From The Times:
You know things are shifting in America when Fortune magazine, the bible for business journalism, runs a cover story titled “Is pot already legal?”. You also know it when Barack Obama’s Department of Justice publishes a long-expected memo signalling that the federal government will no longer raid medical marijuana dispensaries if they are legal under state law. That happened formally this month.
It was not, moreover, a symbolic gesture. Marijuana for medical reasons — to tackle chemotherapy-induced nausea or Aids-related wasting or glaucoma, among other conditions — is now legal in 13 states, including the biggest, California. Next year, 13 more states are planning referendums or new laws following suit. Last week a California legislative committee held the first hearings not simply on whether medical marijuana should remain legal, but on whether all marijuana should be decriminalised, full stop. The incentive? The vast amounts of money the bankrupt state could raise by taxing cannabis.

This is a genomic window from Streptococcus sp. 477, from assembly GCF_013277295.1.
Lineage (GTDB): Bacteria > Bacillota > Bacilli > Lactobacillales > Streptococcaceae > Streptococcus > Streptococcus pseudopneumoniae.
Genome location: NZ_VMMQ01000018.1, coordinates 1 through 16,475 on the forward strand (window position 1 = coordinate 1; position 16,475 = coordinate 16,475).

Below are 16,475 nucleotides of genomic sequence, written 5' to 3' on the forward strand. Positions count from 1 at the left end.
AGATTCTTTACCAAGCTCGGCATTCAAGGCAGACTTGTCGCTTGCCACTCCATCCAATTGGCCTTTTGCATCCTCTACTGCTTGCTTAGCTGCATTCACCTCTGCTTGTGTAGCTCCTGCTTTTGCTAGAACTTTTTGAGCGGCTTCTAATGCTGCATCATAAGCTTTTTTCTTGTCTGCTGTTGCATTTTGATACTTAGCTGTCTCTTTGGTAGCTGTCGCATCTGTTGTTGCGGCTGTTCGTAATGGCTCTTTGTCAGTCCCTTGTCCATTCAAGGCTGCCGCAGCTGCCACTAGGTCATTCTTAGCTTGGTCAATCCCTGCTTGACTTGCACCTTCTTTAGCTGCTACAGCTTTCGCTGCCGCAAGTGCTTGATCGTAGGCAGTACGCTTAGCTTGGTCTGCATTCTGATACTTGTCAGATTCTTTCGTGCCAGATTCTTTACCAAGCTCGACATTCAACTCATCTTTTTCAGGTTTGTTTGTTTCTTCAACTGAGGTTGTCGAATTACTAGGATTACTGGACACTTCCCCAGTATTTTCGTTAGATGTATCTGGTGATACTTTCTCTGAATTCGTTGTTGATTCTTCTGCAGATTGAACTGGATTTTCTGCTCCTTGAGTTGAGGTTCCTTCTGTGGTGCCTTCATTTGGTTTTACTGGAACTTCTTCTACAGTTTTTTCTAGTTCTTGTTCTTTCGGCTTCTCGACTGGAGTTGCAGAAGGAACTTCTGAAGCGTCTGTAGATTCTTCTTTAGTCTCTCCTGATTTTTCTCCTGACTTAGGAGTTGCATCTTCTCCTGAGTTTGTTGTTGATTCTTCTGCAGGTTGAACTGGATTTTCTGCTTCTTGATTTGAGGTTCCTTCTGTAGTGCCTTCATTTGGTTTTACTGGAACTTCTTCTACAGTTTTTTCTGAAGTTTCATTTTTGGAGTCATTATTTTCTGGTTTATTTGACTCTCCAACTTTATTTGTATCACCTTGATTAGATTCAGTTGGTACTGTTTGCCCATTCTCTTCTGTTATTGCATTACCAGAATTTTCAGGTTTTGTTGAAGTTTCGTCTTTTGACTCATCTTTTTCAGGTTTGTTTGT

Now look at the polling on the question. In 1970, 84% of Americans supported keeping marijuana illegal. Today, that number has collapsed to 54%. The proportion believing that marijuana should be legal has gone from 18% at the end of the 1960s to 44% today. On current trends, a majority of Americans will favour legalisation by the end of Obama’s first term. In the western states, 53% already favour legalising and taxing the stuff. Support for legalisation is strongest among the young — the Obama generation — but has climbed among self-described Republicans as well.
But the reality is already ahead of the polls. Take a trip, so to speak, to Los Angeles today, where one would be forgiven for thinking that marijuana was already legal. There are more than 800 marijuana dispensaries in the city — and an estimated 7,000 in the state of California as a whole (many times more than in Holland).
[Read the entire story at The Times]